President Trump had a flailing, spitting hissy fit on Twitter Saturday night.

I wonder why?

Well, this may be a clue. Fresh on the heels of his hit job on Andrew McCabe, his legal team was presented with questions from special counsel Robert Mueller.

That may also explain Trump’s lawyer, John Dowd, issuing a statement that the time was right to shut down Mueller’s investigation – a statement he initially suggested was on behalf of his client, the president.

It all seems a little convenient, right?

The New York Times reported Saturday that the questions were a sort of starting point for Mueller, whose team is working to negotiate an interview with Trump as part of the investigation into Russia’s role in the 2016 election.

It was after his legal team received the questions that Trump launched into a series of tweets, in which he denied that his campaign coordinated with Moscow during the 2016 election and lambasted Mueller’s investigation as unnecessary.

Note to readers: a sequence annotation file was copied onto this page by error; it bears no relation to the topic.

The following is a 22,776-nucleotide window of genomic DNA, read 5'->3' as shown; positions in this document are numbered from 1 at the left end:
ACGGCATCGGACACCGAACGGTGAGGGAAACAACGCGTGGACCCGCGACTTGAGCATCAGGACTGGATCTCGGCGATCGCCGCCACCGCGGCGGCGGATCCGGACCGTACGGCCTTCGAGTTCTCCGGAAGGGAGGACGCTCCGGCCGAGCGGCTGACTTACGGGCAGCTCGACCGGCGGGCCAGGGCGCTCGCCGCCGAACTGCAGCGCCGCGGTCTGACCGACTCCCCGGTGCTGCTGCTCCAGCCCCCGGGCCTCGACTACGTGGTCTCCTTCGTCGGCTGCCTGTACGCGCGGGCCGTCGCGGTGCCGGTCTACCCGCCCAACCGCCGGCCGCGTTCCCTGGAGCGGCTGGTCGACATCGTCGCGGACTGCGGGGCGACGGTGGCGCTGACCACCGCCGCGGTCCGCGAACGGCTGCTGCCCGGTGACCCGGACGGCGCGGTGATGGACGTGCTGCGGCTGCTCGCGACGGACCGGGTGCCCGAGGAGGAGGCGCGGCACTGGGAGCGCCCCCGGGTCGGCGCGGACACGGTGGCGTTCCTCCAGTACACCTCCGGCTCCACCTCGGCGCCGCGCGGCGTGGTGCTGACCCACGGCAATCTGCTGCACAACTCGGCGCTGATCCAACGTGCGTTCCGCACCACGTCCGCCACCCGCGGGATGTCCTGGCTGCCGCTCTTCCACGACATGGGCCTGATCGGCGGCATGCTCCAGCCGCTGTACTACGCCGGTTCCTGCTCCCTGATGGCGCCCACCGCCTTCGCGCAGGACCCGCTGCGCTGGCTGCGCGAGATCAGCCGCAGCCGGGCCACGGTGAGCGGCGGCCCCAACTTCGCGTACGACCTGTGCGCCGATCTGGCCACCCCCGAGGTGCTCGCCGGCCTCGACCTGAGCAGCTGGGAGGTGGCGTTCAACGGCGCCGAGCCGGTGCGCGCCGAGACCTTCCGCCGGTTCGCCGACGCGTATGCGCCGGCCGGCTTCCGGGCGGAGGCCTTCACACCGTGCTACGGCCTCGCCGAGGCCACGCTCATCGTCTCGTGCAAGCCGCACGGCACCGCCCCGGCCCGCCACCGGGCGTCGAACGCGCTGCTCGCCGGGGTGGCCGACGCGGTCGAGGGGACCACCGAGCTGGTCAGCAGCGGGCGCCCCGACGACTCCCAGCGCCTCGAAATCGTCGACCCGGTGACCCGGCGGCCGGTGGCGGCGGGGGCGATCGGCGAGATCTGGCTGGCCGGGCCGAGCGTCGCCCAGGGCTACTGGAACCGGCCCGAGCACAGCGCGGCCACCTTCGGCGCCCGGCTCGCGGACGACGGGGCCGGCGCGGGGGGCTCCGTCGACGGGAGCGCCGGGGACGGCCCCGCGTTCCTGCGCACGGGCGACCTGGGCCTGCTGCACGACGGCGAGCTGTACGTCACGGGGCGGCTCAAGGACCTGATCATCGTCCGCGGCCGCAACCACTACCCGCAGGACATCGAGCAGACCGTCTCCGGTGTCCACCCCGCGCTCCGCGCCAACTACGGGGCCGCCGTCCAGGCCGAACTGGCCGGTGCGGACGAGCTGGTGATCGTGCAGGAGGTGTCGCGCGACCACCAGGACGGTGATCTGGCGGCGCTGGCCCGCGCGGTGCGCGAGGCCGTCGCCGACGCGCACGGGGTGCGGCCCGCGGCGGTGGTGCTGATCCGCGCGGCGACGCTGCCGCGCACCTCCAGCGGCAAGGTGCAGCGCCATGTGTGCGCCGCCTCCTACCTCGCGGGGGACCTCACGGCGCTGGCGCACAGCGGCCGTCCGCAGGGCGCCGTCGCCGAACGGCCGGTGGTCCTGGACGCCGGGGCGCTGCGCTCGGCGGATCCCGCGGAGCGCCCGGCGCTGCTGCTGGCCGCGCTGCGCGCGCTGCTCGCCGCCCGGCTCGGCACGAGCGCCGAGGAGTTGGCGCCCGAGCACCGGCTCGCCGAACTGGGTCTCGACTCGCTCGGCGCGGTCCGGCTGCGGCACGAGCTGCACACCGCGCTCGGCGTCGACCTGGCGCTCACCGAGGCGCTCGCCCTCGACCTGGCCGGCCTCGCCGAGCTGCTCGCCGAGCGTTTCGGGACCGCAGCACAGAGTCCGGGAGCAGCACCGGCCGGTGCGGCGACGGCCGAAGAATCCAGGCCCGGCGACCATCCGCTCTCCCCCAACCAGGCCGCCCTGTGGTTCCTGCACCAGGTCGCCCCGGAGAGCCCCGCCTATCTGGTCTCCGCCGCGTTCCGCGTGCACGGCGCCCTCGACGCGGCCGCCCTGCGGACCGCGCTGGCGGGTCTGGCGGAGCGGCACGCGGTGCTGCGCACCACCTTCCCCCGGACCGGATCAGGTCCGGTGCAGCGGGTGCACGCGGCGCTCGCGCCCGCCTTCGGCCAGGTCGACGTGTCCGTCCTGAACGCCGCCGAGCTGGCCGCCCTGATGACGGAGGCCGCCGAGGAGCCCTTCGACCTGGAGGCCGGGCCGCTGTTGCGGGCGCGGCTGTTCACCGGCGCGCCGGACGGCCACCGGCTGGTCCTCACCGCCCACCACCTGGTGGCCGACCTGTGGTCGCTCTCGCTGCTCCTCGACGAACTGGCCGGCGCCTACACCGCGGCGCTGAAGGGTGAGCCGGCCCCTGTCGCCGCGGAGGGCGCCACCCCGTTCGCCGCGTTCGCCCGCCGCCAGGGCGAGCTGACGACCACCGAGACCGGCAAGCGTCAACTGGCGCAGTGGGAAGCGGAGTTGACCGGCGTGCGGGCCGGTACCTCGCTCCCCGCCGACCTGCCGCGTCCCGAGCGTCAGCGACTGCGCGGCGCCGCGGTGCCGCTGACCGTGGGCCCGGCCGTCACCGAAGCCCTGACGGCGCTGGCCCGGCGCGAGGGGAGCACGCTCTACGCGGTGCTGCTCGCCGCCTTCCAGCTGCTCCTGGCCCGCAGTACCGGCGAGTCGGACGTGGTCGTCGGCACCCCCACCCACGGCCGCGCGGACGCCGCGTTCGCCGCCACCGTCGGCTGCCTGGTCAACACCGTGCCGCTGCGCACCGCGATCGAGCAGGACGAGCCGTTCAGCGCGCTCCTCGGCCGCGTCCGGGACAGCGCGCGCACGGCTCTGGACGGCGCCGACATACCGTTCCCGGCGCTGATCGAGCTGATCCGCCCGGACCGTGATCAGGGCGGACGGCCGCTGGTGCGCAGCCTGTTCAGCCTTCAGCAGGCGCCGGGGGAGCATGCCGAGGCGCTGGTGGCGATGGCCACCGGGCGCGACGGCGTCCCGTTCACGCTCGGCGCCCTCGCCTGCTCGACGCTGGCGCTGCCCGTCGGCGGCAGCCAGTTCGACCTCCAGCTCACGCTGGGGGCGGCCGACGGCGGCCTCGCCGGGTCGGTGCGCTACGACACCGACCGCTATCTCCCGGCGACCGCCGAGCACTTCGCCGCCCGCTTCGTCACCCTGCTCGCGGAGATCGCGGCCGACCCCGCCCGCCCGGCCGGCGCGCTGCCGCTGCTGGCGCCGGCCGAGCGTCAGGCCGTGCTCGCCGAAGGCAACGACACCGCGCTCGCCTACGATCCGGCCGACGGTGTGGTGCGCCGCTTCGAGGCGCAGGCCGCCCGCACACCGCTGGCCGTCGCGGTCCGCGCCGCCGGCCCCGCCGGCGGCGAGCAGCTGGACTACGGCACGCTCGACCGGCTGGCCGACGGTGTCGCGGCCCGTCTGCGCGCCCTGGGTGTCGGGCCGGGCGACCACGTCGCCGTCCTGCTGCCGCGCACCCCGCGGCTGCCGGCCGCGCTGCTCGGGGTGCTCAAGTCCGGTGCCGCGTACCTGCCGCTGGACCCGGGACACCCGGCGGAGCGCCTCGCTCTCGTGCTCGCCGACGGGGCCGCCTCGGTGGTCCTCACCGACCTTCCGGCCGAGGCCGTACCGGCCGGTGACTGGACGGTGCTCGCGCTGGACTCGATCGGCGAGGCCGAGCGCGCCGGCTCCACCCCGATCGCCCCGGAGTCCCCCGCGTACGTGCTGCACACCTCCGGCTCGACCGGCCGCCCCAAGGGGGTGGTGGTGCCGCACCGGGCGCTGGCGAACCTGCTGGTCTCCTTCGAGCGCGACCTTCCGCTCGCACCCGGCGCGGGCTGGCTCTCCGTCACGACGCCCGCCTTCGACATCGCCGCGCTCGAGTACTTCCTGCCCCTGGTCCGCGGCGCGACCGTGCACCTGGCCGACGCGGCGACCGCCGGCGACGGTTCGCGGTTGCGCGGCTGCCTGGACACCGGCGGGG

Dowd later backpedaled and said his statement wasn’t necessarily on his client’s behalf. That, of course, is a curious retraction. Either he’s speaking on behalf of his client, or he is not.

The piece from the NY Times goes on to suggest that Trump’s legal team (Dowd and Jay Sekulow) was caught off guard by reports that the president had spoken with attorney Emmet Flood, considering him to be the go-between with Mueller’s team.

Another report was that Trump was considering replacing White House counsel Don McGahn with Flood.

Either way, Dowd and Sekulow seem to be learning a lesson about letting “Trump be Trump.” He likes doing things on his own and that makes him a nightmare as a client.

There’s no word yet on what those questions were that Mueller submitted to Trump’s team, but they must have been jarring to elicit such a testy response.

It’s probably a safe bet to say that the questions submitted are actually the safe ones. If Trump agrees to sit with Mueller – something his lawyers do NOT want to happen – I imagine there will be a lot of old man sweat (and other bodily fluids) left in the room.